By Rolando Garcia
ANNAPOLIS – The House of Delegates approved a $1 billion tax package late Wednesday despite a veto threat from Gov. Robert Ehrlich and fear among some Democrats of political repercussions.
After the second night of debate, the tax plan crafted by Speaker Michael Busch, D-Anne Arundel, passed 75-65, with almost two dozen Democrats bucking their party leadership to oppose the measure. The number falls short of the 85 needed to override Ehrlich’s promised veto.
But supporters said the House had made a bold move to improve public education and solve the state’s structural long-term deficit.
“Today, we can finally say we have found a funding source for public schools and that every child in Maryland can have an equitable and excellent education,” said Delegate Anne Healey, D-Prince George’s.
Republicans said the massive tax hikes would hamper the state’s economic recovery and was unnecessary since the budget for 2005 could be balanced without new revenues.
Moderate and conservative Democrats opposing the measure said it was out of step with their constituents.
Delegate John Arnick, D-Baltimore County, said the tax hikes were excessive and would imperil Democrats representing rural areas and moderate districts.
“This will hurt (vulnerable Democrats) terribly,” Arnick said.
Ehrlich showed no signs Wednesday of wavering from his anti-tax stance.
“Here we are with a plan that won’t survive the Senate, let alone my veto,” Ehrlich said.
Senate President Thomas V. Mike Miller Jr., D-Calvert, has declared the plan dead on arrival in his chamber and said pushing it forward without a veto-proof majority was an “exercise in futility.”
The tax plan includes a 1-cent sales tax increase earmarked for public schools, an income tax rate boost from 4.75 to 6 percent on Marylanders with incomes above $200,000 and an increase in vehicle excise taxes from 5 to 6 percent.
It also expands the sales tax to health clubs and tanning services.
The tax plan provides about $350 million in tax relief, lowering the state’s property tax rate from 13.2 cents to 5 cents per $100 assessment, and increases the earned income tax credit for poor taxpayers.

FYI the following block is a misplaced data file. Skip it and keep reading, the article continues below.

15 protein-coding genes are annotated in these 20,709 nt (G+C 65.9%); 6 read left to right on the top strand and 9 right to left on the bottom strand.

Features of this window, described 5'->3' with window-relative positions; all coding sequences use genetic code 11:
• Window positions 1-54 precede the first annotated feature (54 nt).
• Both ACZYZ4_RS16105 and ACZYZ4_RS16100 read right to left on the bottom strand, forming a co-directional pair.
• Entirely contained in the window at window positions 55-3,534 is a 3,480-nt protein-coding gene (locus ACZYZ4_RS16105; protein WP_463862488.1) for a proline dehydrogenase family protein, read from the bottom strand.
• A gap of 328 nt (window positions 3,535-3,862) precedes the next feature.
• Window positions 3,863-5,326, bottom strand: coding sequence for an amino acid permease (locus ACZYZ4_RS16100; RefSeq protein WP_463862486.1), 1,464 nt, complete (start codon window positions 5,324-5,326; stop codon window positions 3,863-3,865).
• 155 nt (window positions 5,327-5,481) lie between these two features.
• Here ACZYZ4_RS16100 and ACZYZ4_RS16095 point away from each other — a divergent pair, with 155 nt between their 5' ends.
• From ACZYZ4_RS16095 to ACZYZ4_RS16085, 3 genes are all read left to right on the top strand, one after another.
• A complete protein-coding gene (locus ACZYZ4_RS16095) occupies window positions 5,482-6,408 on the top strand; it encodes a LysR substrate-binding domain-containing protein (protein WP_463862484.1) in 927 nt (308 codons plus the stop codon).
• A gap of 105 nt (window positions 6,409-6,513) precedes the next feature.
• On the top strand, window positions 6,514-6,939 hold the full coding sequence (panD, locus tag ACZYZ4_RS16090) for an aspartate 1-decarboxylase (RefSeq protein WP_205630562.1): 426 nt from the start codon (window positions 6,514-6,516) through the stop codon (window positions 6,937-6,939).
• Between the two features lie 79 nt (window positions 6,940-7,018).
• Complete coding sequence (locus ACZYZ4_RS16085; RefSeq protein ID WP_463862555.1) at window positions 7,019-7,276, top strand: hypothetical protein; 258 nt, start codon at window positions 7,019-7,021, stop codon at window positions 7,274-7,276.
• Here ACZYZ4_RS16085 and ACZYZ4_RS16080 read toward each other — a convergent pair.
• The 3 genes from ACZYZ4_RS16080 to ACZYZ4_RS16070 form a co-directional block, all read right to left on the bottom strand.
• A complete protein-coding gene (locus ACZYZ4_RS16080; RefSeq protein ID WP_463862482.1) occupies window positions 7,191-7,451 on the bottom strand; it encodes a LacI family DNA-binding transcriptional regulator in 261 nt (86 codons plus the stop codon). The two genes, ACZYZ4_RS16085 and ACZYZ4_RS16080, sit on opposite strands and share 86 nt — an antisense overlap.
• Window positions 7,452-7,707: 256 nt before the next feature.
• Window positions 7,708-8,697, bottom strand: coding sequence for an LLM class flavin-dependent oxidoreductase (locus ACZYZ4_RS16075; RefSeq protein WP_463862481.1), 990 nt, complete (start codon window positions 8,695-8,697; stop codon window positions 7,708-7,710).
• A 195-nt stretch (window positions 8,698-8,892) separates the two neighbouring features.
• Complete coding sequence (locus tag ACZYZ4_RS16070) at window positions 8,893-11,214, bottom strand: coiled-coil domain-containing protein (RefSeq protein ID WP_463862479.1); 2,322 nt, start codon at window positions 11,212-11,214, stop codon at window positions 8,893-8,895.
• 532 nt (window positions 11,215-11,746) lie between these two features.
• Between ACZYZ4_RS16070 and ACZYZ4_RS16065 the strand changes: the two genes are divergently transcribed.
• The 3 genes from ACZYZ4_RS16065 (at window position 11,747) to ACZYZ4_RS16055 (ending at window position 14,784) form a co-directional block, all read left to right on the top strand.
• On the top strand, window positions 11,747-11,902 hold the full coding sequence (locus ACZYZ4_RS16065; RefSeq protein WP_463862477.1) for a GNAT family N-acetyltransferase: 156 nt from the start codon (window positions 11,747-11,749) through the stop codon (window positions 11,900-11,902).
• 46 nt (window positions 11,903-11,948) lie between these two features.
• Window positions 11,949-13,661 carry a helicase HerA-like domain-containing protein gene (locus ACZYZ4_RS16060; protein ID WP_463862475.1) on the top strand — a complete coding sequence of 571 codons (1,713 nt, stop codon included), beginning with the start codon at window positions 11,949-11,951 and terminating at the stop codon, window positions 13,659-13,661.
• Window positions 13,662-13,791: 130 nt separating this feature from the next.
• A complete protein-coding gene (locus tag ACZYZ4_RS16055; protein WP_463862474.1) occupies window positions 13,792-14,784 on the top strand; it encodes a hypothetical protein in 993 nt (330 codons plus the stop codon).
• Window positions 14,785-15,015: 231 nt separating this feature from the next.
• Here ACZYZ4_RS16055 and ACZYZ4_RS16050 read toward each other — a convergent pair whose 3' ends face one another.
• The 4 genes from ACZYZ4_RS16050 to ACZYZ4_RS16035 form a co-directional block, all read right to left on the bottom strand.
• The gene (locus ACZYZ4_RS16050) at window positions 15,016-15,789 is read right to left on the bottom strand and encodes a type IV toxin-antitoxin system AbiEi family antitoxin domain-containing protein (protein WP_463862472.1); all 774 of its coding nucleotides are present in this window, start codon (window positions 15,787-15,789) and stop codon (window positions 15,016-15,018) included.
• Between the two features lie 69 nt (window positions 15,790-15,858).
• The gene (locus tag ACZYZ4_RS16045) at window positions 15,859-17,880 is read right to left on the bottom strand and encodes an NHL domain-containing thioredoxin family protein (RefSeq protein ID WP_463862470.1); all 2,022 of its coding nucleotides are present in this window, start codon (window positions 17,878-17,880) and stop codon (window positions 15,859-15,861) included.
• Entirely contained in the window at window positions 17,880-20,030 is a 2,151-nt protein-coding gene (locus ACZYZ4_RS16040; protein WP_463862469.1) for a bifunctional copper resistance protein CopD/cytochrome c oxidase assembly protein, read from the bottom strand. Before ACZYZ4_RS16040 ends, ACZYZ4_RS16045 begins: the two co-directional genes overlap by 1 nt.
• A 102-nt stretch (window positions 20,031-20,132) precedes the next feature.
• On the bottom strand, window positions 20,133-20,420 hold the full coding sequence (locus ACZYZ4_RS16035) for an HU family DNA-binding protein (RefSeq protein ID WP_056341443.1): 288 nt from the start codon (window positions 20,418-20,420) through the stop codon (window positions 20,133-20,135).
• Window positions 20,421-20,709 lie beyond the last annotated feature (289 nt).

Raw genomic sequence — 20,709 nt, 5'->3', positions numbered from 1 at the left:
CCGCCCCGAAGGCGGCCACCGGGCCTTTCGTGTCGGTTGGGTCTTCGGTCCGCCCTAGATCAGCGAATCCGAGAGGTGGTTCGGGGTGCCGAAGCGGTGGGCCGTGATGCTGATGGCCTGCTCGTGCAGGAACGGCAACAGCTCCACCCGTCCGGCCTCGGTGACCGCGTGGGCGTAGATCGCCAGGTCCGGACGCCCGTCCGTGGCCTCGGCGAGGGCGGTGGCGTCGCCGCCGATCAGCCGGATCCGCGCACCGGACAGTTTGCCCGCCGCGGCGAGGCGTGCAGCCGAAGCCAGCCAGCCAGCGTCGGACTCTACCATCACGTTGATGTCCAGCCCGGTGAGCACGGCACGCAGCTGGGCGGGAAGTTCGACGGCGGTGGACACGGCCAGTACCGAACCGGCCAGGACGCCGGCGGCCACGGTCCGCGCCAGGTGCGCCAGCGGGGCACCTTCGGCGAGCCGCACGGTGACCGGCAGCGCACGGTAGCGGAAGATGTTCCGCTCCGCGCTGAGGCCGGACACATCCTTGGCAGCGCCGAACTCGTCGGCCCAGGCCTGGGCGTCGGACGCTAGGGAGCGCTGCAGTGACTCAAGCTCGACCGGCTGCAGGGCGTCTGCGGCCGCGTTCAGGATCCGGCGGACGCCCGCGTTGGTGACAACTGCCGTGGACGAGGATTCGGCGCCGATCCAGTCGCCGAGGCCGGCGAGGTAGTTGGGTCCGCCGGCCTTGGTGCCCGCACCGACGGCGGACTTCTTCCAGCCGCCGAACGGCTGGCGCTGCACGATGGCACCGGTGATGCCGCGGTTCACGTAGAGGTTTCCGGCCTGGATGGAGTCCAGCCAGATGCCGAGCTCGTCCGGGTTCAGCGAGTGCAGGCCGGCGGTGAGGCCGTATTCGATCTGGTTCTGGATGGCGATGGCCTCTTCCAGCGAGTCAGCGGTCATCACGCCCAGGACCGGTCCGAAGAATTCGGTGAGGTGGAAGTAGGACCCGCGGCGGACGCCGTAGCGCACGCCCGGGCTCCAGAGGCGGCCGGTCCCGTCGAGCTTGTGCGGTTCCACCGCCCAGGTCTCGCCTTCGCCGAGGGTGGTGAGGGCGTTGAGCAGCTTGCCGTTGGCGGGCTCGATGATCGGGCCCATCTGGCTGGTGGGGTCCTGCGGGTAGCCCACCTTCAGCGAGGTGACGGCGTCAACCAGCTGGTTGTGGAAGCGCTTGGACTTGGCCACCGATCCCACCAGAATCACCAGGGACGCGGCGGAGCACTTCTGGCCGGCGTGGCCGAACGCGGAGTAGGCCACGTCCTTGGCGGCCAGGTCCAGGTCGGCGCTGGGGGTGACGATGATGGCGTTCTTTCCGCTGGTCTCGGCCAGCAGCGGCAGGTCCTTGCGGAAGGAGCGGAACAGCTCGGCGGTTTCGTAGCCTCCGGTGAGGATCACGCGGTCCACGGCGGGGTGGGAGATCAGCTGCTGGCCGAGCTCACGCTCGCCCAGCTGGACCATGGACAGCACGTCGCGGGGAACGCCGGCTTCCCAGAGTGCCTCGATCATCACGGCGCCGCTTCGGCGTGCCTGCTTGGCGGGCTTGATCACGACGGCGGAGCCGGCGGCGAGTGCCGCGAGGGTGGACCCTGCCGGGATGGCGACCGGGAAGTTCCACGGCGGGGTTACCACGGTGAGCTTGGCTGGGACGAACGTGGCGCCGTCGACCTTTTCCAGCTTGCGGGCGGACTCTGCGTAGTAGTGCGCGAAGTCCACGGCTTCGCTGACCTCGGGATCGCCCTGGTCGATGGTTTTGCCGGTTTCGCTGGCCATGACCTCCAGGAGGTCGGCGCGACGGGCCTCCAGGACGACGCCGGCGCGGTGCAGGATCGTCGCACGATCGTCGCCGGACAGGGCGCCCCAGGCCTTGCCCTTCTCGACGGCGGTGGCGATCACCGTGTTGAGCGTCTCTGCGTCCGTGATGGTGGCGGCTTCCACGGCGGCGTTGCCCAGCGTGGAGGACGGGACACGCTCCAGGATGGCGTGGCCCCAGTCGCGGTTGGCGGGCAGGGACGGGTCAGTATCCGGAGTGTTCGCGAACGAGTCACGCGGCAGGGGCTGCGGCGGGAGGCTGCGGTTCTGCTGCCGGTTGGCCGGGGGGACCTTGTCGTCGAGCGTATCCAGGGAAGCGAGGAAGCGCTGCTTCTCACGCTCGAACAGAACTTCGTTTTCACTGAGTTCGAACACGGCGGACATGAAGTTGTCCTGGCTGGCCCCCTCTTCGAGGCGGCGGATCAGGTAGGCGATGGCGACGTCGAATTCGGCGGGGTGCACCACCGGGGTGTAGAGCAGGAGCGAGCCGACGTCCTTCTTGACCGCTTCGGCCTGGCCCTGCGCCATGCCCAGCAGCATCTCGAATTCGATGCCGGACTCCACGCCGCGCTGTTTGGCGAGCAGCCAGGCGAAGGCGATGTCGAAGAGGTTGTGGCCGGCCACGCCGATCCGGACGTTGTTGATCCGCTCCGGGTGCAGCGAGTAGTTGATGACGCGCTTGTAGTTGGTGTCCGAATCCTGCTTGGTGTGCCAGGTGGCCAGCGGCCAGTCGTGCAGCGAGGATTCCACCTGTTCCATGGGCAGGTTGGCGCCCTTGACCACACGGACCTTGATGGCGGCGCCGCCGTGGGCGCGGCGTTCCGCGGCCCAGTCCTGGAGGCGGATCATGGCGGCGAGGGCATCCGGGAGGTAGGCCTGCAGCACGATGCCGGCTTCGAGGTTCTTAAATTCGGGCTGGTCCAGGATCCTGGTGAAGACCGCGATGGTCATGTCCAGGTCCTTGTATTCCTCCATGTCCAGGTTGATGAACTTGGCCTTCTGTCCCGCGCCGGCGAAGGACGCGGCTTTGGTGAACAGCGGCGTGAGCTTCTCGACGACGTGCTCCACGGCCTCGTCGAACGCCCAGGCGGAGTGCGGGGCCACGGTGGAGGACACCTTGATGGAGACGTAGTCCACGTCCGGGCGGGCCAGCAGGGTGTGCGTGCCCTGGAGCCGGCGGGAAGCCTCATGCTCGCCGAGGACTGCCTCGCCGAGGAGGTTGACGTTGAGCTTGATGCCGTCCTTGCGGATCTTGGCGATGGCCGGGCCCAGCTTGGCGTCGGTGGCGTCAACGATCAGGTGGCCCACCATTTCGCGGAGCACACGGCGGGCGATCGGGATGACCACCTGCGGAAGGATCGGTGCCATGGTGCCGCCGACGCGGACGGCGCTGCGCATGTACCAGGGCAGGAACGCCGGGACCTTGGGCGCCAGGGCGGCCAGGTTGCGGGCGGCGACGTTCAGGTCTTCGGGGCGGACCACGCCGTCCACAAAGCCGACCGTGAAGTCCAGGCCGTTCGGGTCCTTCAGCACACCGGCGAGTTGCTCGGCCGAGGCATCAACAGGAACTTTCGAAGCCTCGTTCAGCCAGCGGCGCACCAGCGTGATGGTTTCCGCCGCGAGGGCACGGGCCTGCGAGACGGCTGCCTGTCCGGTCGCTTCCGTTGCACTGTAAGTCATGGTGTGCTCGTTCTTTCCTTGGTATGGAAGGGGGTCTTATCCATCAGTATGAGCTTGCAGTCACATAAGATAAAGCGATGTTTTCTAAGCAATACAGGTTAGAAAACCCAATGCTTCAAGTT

The biggest beneficiaries of the tax plan would be middle-income homeowners. A family of four making $100,000 and living in a $300,000 home would pay only $10 more in taxes, according to legislative analysts. But a family making $275,000 living in a $700,000 home would fork over an extra $319, and a family making $30,000 that does not own a home would pay an extra $36.
Republicans argued higher sales taxes would hurt Maryland businesses by driving shoppers to neighboring states and the Internet. The income tax increase, they said, targeted the most successful and entrepreneurial Marylanders.
Legislative analysts have estimated the sales tax hike would cost the state $600 million in retail sales.
Democrats defended the tax package as a better way to fund public schools and fix the state’s long-term budget woes than legalizing slot machines, which Ehrlich has proposed.
The House was also set to give preliminary approval Wednesday night to a $23.7 billion spending plan similar to the one submitted by Ehrlich in January and passed by the Senate last week.
The budget closes an $800 million shortfall mostly through tapping one-time revenue sources and closing tax loopholes. The Senate passed a smaller $227 million tax package that includes a 5-cent sales tax on salty snack foods, which had been exempt since 1997. The House package does not include the snack tax.
The House trimmed $175 million from Ehrlich’s budget and left a $250 million surplus to cover unexpected expenses in Medicaid, mental health and special education programs.
The House also Thursday approved a bill to give in-state tuition at Maryland public colleges and universities to undocumented immigrants who meet academic and tax requirements.
The mostly party-line 88-53 vote came after two days of passionate debate on the bill, which opponents said would reward illegal behavior and hurt U.S. citizens applying to college. But the bill’s supporters called it an investment in the state’s future.
“It’s about us and who we are and who Maryland will be in the nation,” said Delegate Jean Cryor, R-Montgomery, a sponsor and one of five Republicans voting for the bill.
Ehrlich vetoed a similar bill last year, but has not yet decided what he will do should it come to his desk this year, a spokesman said Wednesday. Maryland would join seven other states with similar laws if the bill is approved by the Senate and the governor.
– 30 – CNS-3-25-04